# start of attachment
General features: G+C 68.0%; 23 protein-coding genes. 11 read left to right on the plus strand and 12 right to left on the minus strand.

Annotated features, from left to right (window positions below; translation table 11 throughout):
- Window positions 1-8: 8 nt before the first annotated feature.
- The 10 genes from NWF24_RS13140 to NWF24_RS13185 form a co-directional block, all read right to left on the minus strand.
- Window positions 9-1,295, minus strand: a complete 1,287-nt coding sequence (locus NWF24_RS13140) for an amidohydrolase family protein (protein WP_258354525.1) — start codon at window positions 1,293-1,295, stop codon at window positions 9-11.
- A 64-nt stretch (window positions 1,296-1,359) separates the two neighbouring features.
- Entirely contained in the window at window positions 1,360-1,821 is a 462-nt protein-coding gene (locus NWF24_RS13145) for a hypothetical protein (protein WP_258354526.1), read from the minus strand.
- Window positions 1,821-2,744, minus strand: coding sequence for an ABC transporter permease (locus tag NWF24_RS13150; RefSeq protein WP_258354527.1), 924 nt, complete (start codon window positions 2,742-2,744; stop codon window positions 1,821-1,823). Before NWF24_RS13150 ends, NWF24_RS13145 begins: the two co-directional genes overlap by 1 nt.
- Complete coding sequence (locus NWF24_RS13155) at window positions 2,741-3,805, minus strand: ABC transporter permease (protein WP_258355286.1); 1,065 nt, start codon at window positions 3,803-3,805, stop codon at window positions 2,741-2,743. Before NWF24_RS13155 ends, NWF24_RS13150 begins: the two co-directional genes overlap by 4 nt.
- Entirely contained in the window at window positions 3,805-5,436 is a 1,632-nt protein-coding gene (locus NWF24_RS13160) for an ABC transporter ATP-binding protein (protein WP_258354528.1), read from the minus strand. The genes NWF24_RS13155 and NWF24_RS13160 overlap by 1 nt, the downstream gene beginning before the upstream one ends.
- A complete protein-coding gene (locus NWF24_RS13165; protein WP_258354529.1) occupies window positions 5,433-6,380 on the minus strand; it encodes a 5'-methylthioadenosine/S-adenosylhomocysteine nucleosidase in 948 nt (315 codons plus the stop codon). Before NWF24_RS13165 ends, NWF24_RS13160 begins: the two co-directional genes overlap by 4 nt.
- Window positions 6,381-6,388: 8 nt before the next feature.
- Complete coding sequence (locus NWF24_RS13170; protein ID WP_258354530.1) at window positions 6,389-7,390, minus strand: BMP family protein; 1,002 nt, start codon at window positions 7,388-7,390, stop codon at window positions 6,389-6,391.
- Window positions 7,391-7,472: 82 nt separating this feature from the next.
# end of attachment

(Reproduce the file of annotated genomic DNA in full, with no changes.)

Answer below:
General features: G+C 68.0%; 23 protein-coding genes. 11 read left to right on the plus strand and 12 right to left on the minus strand.

Annotated features, from left to right (window positions below; translation table 11 throughout):
- Window positions 1-8: 8 nt before the first annotated feature.
- The 10 genes from NWF24_RS13140 to NWF24_RS13185 form a co-directional block, all read right to left on the minus strand.
- Window positions 9-1,295, minus strand: a complete 1,287-nt coding sequence (locus NWF24_RS13140) for an amidohydrolase family protein (protein WP_258354525.1) — start codon at window positions 1,293-1,295, stop codon at window positions 9-11.
- A 64-nt stretch (window positions 1,296-1,359) separates the two neighbouring features.
- Entirely contained in the window at window positions 1,360-1,821 is a 462-nt protein-coding gene (locus NWF24_RS13145) for a hypothetical protein (protein WP_258354526.1), read from the minus strand.
- Window positions 1,821-2,744, minus strand: coding sequence for an ABC transporter permease (locus tag NWF24_RS13150; RefSeq protein WP_258354527.1), 924 nt, complete (start codon window positions 2,742-2,744; stop codon window positions 1,821-1,823). Before NWF24_RS13150 ends, NWF24_RS13145 begins: the two co-directional genes overlap by 1 nt.
- Complete coding sequence (locus NWF24_RS13155) at window positions 2,741-3,805, minus strand: ABC transporter permease (protein WP_258355286.1); 1,065 nt, start codon at window positions 3,803-3,805, stop codon at window positions 2,741-2,743. Before NWF24_RS13155 ends, NWF24_RS13150 begins: the two co-directional genes overlap by 4 nt.
- Entirely contained in the window at window positions 3,805-5,436 is a 1,632-nt protein-coding gene (locus NWF24_RS13160) for an ABC transporter ATP-binding protein (protein WP_258354528.1), read from the minus strand. The genes NWF24_RS13155 and NWF24_RS13160 overlap by 1 nt, the downstream gene beginning before the upstream one ends.
- A complete protein-coding gene (locus NWF24_RS13165; protein WP_258354529.1) occupies window positions 5,433-6,380 on the minus strand; it encodes a 5'-methylthioadenosine/S-adenosylhomocysteine nucleosidase in 948 nt (315 codons plus the stop codon). Before NWF24_RS13165 ends, NWF24_RS13160 begins: the two co-directional genes overlap by 4 nt.
- Window positions 6,381-6,388: 8 nt before the next feature.
- Complete coding sequence (locus NWF24_RS13170; protein ID WP_258354530.1) at window positions 6,389-7,390, minus strand: BMP family protein; 1,002 nt, start codon at window positions 7,388-7,390, stop codon at window positions 6,389-6,391.
- Window positions 7,391-7,472: 82 nt separating this feature from the next.